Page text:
My general was joined by Quinny's British general during these attacks, so I had his bonus added to my troops as well. While the 2 generals were in proximity I communicated the location of the flag to him so that he could send his infantry straight to the right building to protect it. Initially he was going to stay outside the building so as not to offend local sensibilities with their holy relic being guarded by unbelievers until I pointed out that his regiment were the 88th Connaught Rangers, all good Catholics to a man and gave him permission to occupy the building. How this communication occurred was not spelt out; maybe my man could speak English or his, Spanish; maybe they both communicated in French; or maybe his general was the only native of the British Isles who successfully communicated speaking English vvveeeerrrryyy ssslllooowwwllllyy and VERY LOUDLY while adding 'o' to the end of every second word. "Whiiiich house-o iiiis the flag-o in-o, por favor, senor?"

Anyway, my boys were performing herculean tasks with ease and Quinny headed straight for the village building with the flag, while Tim and Geoff were bringing up their infantry expecting to have to muscle Quinny out of the way. Garry was still some distance away due to being slowed down by Geoff's dragoons, but after knocking a couple of figures off with his artillery, managed to break the dragoons with infantry fire from the edge of a wood. Geoff had also got his light infantry into the village by running them in skirmish order around the far, undefended, side of the village. He then had the job of playing 'find the thimble' in the village, but Quinny had ensconced himself in the correct building giving the French no chance to evict him before turn 12.

Jim extracted some revenge by trundling his pop-guns up onto the flank of my guerrilla line and firing. They lost a figure and just squeaked in on their morale test, but were looking pretty brittle. I then did what I should have done earlier and broke them up into skirmish order, when Jim fired again. This time there was no mistake and my brave band broke and ran!

Tim's infantry and Geoff's artillery had dealt with Quinny's cavalry, then focused attention on Pete's museum piece. Although it didn't explode, it misfired regularly through the game. When it didn't misfire, it hit absolutely nothing! Tim charged the gun and for the second time in the game, Pete ran to the cover of the village wall. By that time it was over and the flag was hoisted signaling bloody revolt throughout the land and Death to the French!

My brave guerrillieros carry their charge into the teeth of death!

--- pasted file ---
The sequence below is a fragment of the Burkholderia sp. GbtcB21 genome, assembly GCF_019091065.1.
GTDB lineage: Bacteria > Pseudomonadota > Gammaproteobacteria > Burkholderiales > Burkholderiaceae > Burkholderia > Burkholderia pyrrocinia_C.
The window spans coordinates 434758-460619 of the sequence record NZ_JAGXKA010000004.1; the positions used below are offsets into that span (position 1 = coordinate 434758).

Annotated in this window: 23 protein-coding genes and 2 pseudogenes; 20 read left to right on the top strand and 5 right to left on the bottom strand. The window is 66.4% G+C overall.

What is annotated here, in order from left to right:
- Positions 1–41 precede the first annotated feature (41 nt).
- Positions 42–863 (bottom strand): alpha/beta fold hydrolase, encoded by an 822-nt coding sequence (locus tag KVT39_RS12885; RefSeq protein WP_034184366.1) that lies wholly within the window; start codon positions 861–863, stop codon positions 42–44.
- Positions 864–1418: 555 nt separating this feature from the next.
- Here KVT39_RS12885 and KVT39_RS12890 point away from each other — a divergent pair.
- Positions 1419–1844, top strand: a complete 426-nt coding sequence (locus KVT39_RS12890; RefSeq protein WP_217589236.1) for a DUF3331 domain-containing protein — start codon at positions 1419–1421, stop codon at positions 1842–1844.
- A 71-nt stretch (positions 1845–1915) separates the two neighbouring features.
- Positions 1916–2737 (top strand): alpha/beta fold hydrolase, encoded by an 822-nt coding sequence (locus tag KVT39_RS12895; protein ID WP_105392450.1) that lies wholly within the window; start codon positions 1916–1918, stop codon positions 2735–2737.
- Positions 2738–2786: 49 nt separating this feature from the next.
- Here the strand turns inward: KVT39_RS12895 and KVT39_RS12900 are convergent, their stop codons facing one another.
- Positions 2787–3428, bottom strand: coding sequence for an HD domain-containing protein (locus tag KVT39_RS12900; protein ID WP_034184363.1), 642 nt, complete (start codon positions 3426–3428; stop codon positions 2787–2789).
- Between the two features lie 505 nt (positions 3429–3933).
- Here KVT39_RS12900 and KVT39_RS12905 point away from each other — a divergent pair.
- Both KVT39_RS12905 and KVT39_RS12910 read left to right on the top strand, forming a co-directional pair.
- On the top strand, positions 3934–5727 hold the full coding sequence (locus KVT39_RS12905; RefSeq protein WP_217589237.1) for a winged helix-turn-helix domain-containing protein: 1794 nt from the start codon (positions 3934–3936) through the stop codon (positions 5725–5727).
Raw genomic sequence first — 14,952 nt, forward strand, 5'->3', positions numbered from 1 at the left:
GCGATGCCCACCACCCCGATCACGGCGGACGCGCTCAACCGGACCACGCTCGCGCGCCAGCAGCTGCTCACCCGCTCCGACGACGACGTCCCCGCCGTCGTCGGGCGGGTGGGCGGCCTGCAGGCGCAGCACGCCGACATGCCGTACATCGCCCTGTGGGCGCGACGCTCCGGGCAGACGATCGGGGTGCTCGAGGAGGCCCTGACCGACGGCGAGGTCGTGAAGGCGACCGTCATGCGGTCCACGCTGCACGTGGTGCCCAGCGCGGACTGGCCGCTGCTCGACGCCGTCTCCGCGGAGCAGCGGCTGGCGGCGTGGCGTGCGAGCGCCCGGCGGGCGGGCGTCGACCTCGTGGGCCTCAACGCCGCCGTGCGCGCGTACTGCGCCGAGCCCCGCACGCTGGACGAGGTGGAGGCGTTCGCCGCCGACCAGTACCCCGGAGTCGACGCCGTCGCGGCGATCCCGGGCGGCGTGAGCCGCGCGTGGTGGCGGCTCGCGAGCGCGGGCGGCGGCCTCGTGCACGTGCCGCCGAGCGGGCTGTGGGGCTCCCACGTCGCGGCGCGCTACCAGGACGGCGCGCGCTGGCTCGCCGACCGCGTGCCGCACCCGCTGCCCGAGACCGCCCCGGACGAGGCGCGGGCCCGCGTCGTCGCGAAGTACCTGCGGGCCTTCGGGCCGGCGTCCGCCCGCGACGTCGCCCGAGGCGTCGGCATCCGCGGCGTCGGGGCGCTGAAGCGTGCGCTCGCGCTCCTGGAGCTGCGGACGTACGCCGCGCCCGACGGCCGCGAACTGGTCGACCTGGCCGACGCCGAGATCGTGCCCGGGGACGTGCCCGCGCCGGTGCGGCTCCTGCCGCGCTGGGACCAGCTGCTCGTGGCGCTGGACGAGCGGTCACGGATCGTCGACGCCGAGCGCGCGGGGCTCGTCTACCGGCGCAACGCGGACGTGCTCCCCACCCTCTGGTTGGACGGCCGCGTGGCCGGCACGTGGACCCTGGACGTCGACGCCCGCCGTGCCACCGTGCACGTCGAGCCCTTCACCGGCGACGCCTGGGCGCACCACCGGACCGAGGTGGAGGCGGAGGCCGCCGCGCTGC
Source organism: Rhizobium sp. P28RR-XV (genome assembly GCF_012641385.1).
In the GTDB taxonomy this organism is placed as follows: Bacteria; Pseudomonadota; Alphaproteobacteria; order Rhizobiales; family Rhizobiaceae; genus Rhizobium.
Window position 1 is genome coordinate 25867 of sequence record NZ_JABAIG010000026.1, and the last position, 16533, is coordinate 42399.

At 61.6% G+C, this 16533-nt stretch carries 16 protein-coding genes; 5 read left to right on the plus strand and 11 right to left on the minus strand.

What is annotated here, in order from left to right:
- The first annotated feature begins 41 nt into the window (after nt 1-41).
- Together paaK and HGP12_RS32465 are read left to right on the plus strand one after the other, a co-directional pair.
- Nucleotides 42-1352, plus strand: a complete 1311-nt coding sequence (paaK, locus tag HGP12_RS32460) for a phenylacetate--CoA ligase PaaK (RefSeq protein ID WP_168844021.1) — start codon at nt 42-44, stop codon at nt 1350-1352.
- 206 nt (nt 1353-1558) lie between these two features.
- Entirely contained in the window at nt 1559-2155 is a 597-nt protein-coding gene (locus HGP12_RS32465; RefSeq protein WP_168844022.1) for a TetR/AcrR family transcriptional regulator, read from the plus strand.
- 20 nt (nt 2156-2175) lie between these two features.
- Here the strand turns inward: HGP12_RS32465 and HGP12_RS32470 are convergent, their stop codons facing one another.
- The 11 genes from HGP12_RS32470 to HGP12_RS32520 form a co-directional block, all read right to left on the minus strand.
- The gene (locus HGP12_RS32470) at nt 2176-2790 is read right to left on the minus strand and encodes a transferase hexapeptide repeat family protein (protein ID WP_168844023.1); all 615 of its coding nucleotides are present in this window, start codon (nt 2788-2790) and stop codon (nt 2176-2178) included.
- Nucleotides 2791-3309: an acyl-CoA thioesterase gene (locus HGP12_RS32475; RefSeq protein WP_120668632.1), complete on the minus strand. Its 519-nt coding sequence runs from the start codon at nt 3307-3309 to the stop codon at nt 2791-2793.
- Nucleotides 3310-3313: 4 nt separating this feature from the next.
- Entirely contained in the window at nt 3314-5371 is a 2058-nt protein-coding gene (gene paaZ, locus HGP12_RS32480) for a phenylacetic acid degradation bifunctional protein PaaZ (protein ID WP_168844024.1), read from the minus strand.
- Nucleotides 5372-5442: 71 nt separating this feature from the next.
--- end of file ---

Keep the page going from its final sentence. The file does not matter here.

Victory! The guns flee past the ragged square of dragoons who have already suffered at the hands of Spanish anger!
Viewed from the French side. My line behind the hill is my attempt to protect the village gun's rear and flank. Quinny's infantry head straight for the village while the French lines suddenly find nothing in front of them.
At the bottom of the picture you can see Jim's battery positioned extremely close on my line's flank about to give me a shot I thought I couldn't recover from. I lasted one more turn!
Los hombres in skirmish order about to be broken by one gunshot too may. Quinny has occupied the house containing the saint's flag, while Geoff futilely occupies the house at the top of the picture.
Garry about to break the dragoons who'd been dogging his every step.
The village gun about to be neutralised by Tim's infantry.
All the action in one shot; Garry's combat at the top of the picture, Tim's troops in front of the village gun, my partidas about to be obliterated and Quinny's and Geoff's troops in the village.
Holy Banner raised in defiance of the godless French! The Latin inscription reads "Semper in Excretum, Sed Sole Profundum Variat"
The translation!


  1. M. Rosbif,
    John certainly is the King of scenarios. The performance of the guerrillas forming line and driving off the French was a moment to savour.


  2. Yes, Tim, John certainly is the undisputed Sultan of Scenarios! It surely was a highlight of my wargaming career. Because their chances of success were so low, they exceeded all expectations spectacularly! Now, if only I could translate that to playing better troops...

  3. Hi
    Don Julian and 'El Empecinado' would be very proud of the performance of 'los hombres' although the battle was won thanks to St. Helene's intercession!